6. The prescalar of claim 1 wherein the one-hot decoder comprises:
a plurality of series coupled flip flop circuits clocked in response to an output signal of the prescalar.
7. The prescaler of claim 6 further comprising a level shifter circuit coupled between the plurality of flip flop circuits and the plurality of differentially coupled transistor pairs.
8. A prescalar comprising:
a first frequency divider configured to receive an input signal;
a phase rotator coupled to an output of the first frequency divider, the phase rotator producing four quadrature phase signals in response to the input signal and for selecting one of the four quadrature phase signals in response to a control signal;
a frequency control circuit coupled to the phase rotator, said frequency control circuit comprising a plurality of data storage locations for storing data corresponding to the one of the four quadrature phase signals to be selected, including four series coupled latches, each latch being clocked by a clocking signal responsive to the output signal, each latch corresponding to a predetermined phase signal of the four quadrature phase signals; and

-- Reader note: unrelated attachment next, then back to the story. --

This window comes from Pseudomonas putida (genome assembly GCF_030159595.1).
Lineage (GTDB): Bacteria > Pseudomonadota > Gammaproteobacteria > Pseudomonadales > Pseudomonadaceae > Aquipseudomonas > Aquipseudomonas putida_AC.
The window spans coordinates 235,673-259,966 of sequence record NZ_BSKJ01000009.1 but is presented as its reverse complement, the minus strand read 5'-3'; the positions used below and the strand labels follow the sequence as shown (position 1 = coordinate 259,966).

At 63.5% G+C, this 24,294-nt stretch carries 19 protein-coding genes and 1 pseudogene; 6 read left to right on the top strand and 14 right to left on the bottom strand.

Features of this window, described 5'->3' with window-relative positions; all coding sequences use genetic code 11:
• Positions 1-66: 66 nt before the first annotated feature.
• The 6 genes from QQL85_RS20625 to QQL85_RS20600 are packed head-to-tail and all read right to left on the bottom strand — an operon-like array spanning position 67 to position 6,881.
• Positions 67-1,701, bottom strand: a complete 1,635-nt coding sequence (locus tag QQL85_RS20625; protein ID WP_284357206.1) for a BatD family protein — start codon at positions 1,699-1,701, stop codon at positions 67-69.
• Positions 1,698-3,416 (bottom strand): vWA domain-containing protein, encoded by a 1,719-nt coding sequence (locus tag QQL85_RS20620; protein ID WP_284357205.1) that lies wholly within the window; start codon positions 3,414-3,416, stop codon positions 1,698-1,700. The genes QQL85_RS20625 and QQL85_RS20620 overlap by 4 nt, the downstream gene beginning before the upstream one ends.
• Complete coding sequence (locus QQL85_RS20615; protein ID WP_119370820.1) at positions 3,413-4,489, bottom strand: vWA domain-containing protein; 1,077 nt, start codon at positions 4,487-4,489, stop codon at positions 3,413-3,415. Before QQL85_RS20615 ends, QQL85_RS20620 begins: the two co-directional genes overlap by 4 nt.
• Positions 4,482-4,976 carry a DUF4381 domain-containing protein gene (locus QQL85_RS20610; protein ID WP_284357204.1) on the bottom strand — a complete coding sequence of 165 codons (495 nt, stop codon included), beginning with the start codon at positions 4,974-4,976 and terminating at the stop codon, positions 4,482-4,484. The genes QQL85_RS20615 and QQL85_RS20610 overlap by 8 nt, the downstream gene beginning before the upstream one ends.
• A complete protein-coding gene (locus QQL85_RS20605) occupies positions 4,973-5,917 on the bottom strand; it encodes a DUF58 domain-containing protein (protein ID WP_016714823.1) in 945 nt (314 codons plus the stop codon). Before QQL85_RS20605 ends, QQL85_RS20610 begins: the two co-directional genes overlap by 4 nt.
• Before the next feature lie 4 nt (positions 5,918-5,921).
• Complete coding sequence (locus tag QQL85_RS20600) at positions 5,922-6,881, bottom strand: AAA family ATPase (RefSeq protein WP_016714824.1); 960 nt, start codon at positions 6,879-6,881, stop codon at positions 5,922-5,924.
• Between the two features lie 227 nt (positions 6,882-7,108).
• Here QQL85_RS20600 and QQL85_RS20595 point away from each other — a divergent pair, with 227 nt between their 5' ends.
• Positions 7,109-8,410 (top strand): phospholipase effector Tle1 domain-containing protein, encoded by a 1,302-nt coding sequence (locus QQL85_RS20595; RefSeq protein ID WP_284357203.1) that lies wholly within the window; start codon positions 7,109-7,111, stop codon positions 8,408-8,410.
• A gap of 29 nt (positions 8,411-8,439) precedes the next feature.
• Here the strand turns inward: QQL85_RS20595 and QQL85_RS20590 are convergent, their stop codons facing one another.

a feedback circuit for providing an output signal, the feedback circuit coupled between the phase rotator and the frequency control circuit.
9. The prescalar of claim 8 wherein each latch of the plurality of series coupled latches comprises:
at least one of a set input and a reset input for establishing an initial state of the frequency control circuit.
10. The prescaler of claim 9 wherein the phase select circuit comprises:
four differentially coupled transistor pairs, each transistor pair corresponding to a predetermined phase signal of the four quadrature phase signals, each respective transistor of each transistor pair having an output terminal coupled with an output of the phase select circuit.
Description
BACKGROUND OF THE INVENTION

The present invention is generally related to frequency synthesis circuits. More particularly, the present invention is related to a dual-modulus prescaler using a one-hot decoded phase shift circuit.

Frequency synthesizers are an important building block of transceivers in radio devices. The frequency synthesizer is used to generate the local oscillator signal for demodulating received radio signals and modulating signals for transmission. For ideal performance of the transceiver, the frequency synthesizer and its component parts must operate at high precision. Since many modern radios are portable devices, small size and minimal current design are further design goals for a frequency synthesizer.